Autistics with Epilepsy Traveling

This post is part of the June 2019 Epilepsy Blog Relay™. Follow along all month!

Dedicated to my friend Chris. “No, Dude.”

Epilepsy can change many parts of the lives of those who live with it every day. We lose our independence from driving a vehicle, taking a bath, and traveling. Planning a trip locally takes less energy and effort but traveling distances can be a daunting task. So, what happens when someone wants to travel farther lengths or internationally? Let’s take a look at a few areas to think about when an epileptic need to travel for a long length of time or distance. Also, an interview with the parent of an autistic teenager with epilepsy who is planning a trip to Italy, desperately seeking answers.

Some Triggers: Stress, time changes, anxiety, cabin pressure changes, sleep disturbances.

Medications: Take enough in a travel container for the entire trip plus a couple of days for emergencies.

Time Zone Changes: Gradually adjust to the new time change. During the plane ride, take medications as usual but once at destination, adjust medications to the new time zone as best as possible. (Epilepsy Society, 2019)

Public Transportation: Try to plan as most as possible with any company or public transport. This includes reserving seats, pre-boarding, meal accommodations, and much more! Agony Autie (Sara Harvey) had an issue while she was traveling on the public train system in the UK. She is an autistic with Ehler’s Danlos Syndrome (EDS). She must travel with her cane and electric wheelchair due to the physical disabilities from the EDS. The train has seats reserved for those with disabilities and she had reserved them while traveling with her family (Hockaday, 2019).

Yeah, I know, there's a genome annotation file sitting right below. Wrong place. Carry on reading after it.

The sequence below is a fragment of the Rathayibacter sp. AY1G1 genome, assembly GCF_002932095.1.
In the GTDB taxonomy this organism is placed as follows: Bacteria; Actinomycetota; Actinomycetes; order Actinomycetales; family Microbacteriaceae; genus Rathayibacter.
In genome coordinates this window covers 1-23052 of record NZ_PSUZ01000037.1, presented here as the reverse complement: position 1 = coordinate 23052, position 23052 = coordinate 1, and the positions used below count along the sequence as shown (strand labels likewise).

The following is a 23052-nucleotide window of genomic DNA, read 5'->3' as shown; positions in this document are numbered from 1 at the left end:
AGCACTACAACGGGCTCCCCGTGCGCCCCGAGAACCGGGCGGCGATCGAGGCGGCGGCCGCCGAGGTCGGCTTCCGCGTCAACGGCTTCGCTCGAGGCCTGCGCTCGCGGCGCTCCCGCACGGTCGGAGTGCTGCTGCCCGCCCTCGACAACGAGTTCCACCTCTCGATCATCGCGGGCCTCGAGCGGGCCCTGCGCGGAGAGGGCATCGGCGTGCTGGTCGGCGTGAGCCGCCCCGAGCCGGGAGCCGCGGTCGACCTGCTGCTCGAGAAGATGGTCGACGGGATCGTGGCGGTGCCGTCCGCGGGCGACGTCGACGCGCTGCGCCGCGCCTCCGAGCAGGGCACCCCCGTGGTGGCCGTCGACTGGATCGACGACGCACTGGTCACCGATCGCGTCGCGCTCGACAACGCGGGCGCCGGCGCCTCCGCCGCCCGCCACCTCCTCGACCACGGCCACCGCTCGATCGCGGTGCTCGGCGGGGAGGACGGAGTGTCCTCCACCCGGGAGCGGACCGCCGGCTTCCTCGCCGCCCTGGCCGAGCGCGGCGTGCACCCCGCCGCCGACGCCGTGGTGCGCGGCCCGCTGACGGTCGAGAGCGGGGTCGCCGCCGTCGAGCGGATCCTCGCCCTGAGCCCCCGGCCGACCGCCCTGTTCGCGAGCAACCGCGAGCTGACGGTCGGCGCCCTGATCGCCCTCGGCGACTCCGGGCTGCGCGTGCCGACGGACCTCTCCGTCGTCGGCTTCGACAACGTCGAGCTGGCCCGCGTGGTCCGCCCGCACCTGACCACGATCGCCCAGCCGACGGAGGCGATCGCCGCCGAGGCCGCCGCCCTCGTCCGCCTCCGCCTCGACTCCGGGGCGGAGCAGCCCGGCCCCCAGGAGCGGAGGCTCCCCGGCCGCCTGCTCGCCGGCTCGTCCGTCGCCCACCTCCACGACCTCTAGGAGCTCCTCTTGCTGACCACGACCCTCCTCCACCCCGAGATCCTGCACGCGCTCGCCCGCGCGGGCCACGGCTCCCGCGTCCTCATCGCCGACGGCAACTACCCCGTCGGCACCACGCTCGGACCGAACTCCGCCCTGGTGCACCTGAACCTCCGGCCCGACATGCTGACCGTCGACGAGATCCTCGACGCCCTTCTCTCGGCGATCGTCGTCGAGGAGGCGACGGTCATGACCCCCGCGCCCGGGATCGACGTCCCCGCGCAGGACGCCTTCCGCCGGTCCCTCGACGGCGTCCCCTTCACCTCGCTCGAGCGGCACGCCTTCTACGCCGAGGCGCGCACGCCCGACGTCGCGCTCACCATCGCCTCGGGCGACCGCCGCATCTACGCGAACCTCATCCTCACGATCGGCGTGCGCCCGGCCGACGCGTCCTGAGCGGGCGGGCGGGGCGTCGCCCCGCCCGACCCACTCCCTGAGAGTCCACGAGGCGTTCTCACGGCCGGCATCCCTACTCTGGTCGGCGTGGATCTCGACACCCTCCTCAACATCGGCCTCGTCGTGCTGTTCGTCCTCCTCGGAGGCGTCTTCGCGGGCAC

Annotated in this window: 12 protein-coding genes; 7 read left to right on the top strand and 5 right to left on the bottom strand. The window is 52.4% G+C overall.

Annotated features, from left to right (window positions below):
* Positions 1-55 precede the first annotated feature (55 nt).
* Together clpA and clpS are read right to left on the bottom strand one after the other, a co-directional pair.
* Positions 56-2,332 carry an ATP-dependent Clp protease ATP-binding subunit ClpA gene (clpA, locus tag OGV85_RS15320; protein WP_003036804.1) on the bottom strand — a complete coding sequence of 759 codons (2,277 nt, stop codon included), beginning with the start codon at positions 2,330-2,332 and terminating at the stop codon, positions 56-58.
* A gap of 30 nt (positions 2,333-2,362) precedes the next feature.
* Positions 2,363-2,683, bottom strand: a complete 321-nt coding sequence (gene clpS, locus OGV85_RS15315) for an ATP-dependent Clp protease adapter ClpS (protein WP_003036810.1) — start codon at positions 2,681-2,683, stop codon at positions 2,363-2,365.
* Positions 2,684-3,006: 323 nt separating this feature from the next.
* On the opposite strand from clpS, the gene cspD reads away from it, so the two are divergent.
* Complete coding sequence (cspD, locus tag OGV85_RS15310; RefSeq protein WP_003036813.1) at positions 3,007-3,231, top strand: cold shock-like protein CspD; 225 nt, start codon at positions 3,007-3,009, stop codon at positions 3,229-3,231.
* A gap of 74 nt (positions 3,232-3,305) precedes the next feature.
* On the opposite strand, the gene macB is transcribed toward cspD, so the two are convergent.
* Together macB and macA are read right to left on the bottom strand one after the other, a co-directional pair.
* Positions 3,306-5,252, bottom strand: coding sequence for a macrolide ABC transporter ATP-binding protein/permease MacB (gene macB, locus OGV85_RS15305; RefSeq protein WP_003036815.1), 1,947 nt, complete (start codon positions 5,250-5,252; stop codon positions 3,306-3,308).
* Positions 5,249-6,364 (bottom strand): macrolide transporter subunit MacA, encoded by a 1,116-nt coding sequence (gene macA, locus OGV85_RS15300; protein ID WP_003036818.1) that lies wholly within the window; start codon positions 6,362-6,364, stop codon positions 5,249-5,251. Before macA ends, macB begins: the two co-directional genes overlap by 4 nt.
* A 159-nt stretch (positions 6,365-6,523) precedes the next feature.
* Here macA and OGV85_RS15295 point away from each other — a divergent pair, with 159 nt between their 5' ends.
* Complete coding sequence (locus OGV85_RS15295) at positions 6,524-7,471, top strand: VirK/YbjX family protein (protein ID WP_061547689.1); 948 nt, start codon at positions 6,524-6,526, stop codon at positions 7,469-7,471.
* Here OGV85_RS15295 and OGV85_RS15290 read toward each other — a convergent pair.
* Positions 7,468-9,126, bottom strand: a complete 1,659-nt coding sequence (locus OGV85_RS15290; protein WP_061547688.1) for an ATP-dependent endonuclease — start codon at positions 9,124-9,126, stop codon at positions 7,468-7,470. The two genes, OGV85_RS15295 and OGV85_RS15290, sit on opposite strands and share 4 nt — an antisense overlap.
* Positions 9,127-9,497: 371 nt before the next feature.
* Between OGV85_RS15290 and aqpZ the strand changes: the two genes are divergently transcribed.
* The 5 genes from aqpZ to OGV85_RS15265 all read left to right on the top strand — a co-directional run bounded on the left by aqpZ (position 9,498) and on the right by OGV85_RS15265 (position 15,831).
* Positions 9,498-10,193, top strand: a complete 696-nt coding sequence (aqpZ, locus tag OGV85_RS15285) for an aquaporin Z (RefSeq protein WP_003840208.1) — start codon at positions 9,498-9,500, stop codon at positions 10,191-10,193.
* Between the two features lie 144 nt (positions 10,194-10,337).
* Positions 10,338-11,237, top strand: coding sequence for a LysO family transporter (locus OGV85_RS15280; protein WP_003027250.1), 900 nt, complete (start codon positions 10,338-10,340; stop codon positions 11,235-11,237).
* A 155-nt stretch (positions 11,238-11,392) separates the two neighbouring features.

Airline Travel: Call ahead of time and speak to someone from the specific airline. Let them know you have a child with epilepsy and other disabilities or that you are the one with disabilities. Ask for accommodations! Traveling with an animal, special seating, boarding first, special foods, etc. Airlines are generally nice about the accommodations if planned ahead of time. I have only run into one airline that treated me with disrespect as an autistic with epilepsy. Always carry a seizure response plan on hand along with wearing medical alert jewelry. Print a second copy of the emergency plan to give airline staff (Schachter and Shafer, 2007).

VNS: Bring info about the type of Vagus Nerve Stimulation (VNS) with the response plan. Also, pack two magnets; one for the carry on and one to give a travel companion in case of emergency. The magnet does not go in purses or anywhere it can ruin credit cards or other electronics. It would be helpful to carry medical tape in case you need to place a piece on the magnet over generator. Check the geographical area you will be traveling to see what hospitals and specialists are in the area (Schachter and Shafer, 2007). International travel can pose an issue with insurance and payment. Again, check the medical community about insurance status (socialist healthcare) or if traveler’s insurance is needed for the trip.

Some autistics with epilepsy are speaking and some are non-speaking. I found a guidebook that can help translate important phrases, such as “Where is the pharmacy,” for who need to travel around the area. These can be programmed into AAC devices, software, learned in sign language, or simply print the pages so you can show a taxi driver what you are looking for in the area. Further accommodations for language might be needing an American Sign Language (ASL) interpreter or carrying a device with text to speech.